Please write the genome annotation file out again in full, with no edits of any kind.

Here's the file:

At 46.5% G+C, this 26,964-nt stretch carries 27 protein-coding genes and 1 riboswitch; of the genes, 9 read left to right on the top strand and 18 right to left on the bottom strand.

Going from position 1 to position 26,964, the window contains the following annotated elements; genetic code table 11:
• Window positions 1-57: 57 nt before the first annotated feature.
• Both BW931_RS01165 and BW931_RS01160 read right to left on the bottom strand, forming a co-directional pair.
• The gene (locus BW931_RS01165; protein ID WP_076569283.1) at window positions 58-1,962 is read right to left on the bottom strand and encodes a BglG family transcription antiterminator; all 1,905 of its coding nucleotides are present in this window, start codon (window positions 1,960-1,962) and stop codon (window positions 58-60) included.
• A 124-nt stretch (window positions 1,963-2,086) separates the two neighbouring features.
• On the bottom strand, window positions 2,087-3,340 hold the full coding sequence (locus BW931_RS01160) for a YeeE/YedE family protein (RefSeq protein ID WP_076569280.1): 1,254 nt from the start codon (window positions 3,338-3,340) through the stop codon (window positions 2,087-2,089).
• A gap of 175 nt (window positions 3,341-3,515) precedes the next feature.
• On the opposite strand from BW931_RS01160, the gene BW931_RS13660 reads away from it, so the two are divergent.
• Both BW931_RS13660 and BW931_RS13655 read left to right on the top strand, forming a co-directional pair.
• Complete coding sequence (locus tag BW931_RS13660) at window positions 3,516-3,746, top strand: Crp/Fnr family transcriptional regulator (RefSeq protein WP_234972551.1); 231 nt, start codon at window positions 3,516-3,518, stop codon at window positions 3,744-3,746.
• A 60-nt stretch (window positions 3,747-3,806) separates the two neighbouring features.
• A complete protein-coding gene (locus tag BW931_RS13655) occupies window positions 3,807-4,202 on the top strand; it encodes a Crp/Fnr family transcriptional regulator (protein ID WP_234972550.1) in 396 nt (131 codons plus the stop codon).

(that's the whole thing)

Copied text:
At 46.5% G+C, this 26,964-nt stretch carries 27 protein-coding genes and 1 riboswitch; of the genes, 9 read left to right on the top strand and 18 right to left on the bottom strand.

Going from position 1 to position 26,964, the window contains the following annotated elements; genetic code table 11:
• Window positions 1-57: 57 nt before the first annotated feature.
• Both BW931_RS01165 and BW931_RS01160 read right to left on the bottom strand, forming a co-directional pair.
• The gene (locus BW931_RS01165; protein ID WP_076569283.1) at window positions 58-1,962 is read right to left on the bottom strand and encodes a BglG family transcription antiterminator; all 1,905 of its coding nucleotides are present in this window, start codon (window positions 1,960-1,962) and stop codon (window positions 58-60) included.
• A 124-nt stretch (window positions 1,963-2,086) separates the two neighbouring features.
• On the bottom strand, window positions 2,087-3,340 hold the full coding sequence (locus BW931_RS01160) for a YeeE/YedE family protein (RefSeq protein ID WP_076569280.1): 1,254 nt from the start codon (window positions 3,338-3,340) through the stop codon (window positions 2,087-2,089).
• A gap of 175 nt (window positions 3,341-3,515) precedes the next feature.
• On the opposite strand from BW931_RS01160, the gene BW931_RS13660 reads away from it, so the two are divergent.
• Both BW931_RS13660 and BW931_RS13655 read left to right on the top strand, forming a co-directional pair.
• Complete coding sequence (locus tag BW931_RS13660) at window positions 3,516-3,746, top strand: Crp/Fnr family transcriptional regulator (RefSeq protein WP_234972551.1); 231 nt, start codon at window positions 3,516-3,518, stop codon at window positions 3,744-3,746.
• A 60-nt stretch (window positions 3,747-3,806) separates the two neighbouring features.
• A complete protein-coding gene (locus tag BW931_RS13655) occupies window positions 3,807-4,202 on the top strand; it encodes a Crp/Fnr family transcriptional regulator (protein ID WP_234972550.1) in 396 nt (131 codons plus the stop codon).